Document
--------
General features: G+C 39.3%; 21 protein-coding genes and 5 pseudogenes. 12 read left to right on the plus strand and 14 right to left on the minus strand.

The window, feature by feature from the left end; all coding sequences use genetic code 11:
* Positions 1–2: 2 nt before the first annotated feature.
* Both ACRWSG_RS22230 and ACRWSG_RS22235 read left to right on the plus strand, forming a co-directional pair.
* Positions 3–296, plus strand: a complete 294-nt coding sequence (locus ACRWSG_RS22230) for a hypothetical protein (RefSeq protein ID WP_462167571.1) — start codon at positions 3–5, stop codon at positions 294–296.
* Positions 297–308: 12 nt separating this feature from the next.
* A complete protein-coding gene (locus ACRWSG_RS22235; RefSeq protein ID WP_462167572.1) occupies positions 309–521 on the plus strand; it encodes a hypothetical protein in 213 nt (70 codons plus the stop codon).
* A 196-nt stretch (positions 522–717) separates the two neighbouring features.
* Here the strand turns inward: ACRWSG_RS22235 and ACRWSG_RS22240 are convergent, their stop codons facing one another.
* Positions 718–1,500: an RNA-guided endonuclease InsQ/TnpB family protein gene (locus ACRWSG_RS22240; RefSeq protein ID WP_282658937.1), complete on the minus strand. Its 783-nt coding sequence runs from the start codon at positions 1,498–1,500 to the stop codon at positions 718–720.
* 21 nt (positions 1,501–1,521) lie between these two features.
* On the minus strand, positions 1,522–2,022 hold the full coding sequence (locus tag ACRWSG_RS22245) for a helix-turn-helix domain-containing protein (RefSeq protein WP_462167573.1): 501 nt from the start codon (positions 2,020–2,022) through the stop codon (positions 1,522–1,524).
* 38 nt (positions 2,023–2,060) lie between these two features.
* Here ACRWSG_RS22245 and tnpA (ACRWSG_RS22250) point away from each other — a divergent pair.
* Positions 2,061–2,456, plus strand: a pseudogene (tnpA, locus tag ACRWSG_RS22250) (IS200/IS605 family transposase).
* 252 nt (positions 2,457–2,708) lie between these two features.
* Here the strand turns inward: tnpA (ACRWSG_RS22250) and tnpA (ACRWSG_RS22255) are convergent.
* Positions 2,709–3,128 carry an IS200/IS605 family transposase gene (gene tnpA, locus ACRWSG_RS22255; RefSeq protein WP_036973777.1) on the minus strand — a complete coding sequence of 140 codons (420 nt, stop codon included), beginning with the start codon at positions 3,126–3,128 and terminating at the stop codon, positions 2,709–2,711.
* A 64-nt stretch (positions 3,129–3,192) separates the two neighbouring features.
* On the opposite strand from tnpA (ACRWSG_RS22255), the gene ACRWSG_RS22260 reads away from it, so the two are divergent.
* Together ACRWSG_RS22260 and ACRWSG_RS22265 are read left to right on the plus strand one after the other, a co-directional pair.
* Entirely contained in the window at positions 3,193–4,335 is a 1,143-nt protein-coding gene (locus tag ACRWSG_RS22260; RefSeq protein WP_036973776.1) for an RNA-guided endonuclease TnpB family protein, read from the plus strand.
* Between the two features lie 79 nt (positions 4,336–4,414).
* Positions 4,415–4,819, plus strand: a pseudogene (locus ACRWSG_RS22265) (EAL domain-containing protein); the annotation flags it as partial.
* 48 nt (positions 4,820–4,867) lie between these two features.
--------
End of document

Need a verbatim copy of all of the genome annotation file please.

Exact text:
General features: G+C 39.3%; 21 protein-coding genes and 5 pseudogenes. 12 read left to right on the plus strand and 14 right to left on the minus strand.

The window, feature by feature from the left end; all coding sequences use genetic code 11:
* Positions 1–2: 2 nt before the first annotated feature.
* Both ACRWSG_RS22230 and ACRWSG_RS22235 read left to right on the plus strand, forming a co-directional pair.
* Positions 3–296, plus strand: a complete 294-nt coding sequence (locus ACRWSG_RS22230) for a hypothetical protein (RefSeq protein ID WP_462167571.1) — start codon at positions 3–5, stop codon at positions 294–296.
* Positions 297–308: 12 nt separating this feature from the next.
* A complete protein-coding gene (locus ACRWSG_RS22235; RefSeq protein ID WP_462167572.1) occupies positions 309–521 on the plus strand; it encodes a hypothetical protein in 213 nt (70 codons plus the stop codon).
* A 196-nt stretch (positions 522–717) separates the two neighbouring features.
* Here the strand turns inward: ACRWSG_RS22235 and ACRWSG_RS22240 are convergent, their stop codons facing one another.
* Positions 718–1,500: an RNA-guided endonuclease InsQ/TnpB family protein gene (locus ACRWSG_RS22240; RefSeq protein ID WP_282658937.1), complete on the minus strand. Its 783-nt coding sequence runs from the start codon at positions 1,498–1,500 to the stop codon at positions 718–720.
* 21 nt (positions 1,501–1,521) lie between these two features.
* On the minus strand, positions 1,522–2,022 hold the full coding sequence (locus tag ACRWSG_RS22245) for a helix-turn-helix domain-containing protein (RefSeq protein WP_462167573.1): 501 nt from the start codon (positions 2,020–2,022) through the stop codon (positions 1,522–1,524).
* 38 nt (positions 2,023–2,060) lie between these two features.
* Here ACRWSG_RS22245 and tnpA (ACRWSG_RS22250) point away from each other — a divergent pair.
* Positions 2,061–2,456, plus strand: a pseudogene (tnpA, locus tag ACRWSG_RS22250) (IS200/IS605 family transposase).
* 252 nt (positions 2,457–2,708) lie between these two features.
* Here the strand turns inward: tnpA (ACRWSG_RS22250) and tnpA (ACRWSG_RS22255) are convergent.
* Positions 2,709–3,128 carry an IS200/IS605 family transposase gene (gene tnpA, locus ACRWSG_RS22255; RefSeq protein WP_036973777.1) on the minus strand — a complete coding sequence of 140 codons (420 nt, stop codon included), beginning with the start codon at positions 3,126–3,128 and terminating at the stop codon, positions 2,709–2,711.
* A 64-nt stretch (positions 3,129–3,192) separates the two neighbouring features.
* On the opposite strand from tnpA (ACRWSG_RS22255), the gene ACRWSG_RS22260 reads away from it, so the two are divergent.
* Together ACRWSG_RS22260 and ACRWSG_RS22265 are read left to right on the plus strand one after the other, a co-directional pair.
* Entirely contained in the window at positions 3,193–4,335 is a 1,143-nt protein-coding gene (locus tag ACRWSG_RS22260; RefSeq protein WP_036973776.1) for an RNA-guided endonuclease TnpB family protein, read from the plus strand.
* Between the two features lie 79 nt (positions 4,336–4,414).
* Positions 4,415–4,819, plus strand: a pseudogene (locus ACRWSG_RS22265) (EAL domain-containing protein); the annotation flags it as partial.
* 48 nt (positions 4,820–4,867) lie between these two features.